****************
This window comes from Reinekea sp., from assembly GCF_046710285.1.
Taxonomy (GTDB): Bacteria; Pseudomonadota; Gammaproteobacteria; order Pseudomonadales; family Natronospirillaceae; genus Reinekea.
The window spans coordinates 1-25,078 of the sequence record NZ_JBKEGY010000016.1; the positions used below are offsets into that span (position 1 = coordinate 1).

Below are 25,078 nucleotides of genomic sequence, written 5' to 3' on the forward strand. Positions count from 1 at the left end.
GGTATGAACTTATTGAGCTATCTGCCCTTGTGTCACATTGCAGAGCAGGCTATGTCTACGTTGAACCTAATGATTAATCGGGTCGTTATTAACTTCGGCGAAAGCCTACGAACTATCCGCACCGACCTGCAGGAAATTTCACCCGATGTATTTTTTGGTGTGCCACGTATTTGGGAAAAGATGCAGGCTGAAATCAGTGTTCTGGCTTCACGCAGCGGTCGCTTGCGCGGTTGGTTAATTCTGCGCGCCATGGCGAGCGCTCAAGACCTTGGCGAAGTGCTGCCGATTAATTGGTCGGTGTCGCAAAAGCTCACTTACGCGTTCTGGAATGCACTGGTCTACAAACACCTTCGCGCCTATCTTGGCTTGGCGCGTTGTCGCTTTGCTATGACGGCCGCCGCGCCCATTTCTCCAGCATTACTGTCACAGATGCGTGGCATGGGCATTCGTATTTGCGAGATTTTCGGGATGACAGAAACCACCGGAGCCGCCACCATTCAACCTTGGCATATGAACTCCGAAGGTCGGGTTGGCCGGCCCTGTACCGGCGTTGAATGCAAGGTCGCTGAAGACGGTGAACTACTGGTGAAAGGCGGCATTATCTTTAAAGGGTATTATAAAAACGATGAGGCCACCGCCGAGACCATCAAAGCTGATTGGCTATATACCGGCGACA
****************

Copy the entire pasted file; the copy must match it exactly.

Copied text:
This window comes from Reinekea sp., from assembly GCF_046710285.1.
Taxonomy (GTDB): Bacteria; Pseudomonadota; Gammaproteobacteria; order Pseudomonadales; family Natronospirillaceae; genus Reinekea.
The window spans coordinates 1-25,078 of the sequence record NZ_JBKEGY010000016.1; the positions used below are offsets into that span (position 1 = coordinate 1).

Below are 25,078 nucleotides of genomic sequence, written 5' to 3' on the forward strand. Positions count from 1 at the left end.
GGTATGAACTTATTGAGCTATCTGCCCTTGTGTCACATTGCAGAGCAGGCTATGTCTACGTTGAACCTAATGATTAATCGGGTCGTTATTAACTTCGGCGAAAGCCTACGAACTATCCGCACCGACCTGCAGGAAATTTCACCCGATGTATTTTTTGGTGTGCCACGTATTTGGGAAAAGATGCAGGCTGAAATCAGTGTTCTGGCTTCACGCAGCGGTCGCTTGCGCGGTTGGTTAATTCTGCGCGCCATGGCGAGCGCTCAAGACCTTGGCGAAGTGCTGCCGATTAATTGGTCGGTGTCGCAAAAGCTCACTTACGCGTTCTGGAATGCACTGGTCTACAAACACCTTCGCGCCTATCTTGGCTTGGCGCGTTGTCGCTTTGCTATGACGGCCGCCGCGCCCATTTCTCCAGCATTACTGTCACAGATGCGTGGCATGGGCATTCGTATTTGCGAGATTTTCGGGATGACAGAAACCACCGGAGCCGCCACCATTCAACCTTGGCATATGAACTCCGAAGGTCGGGTTGGCCGGCCCTGTACCGGCGTTGAATGCAAGGTCGCTGAAGACGGTGAACTACTGGTGAAAGGCGGCATTATCTTTAAAGGGTATTATAAAAACGATGAGGCCACCGCCGAGACCATCAAAGCTGATTGGCTATATACCGGCGACA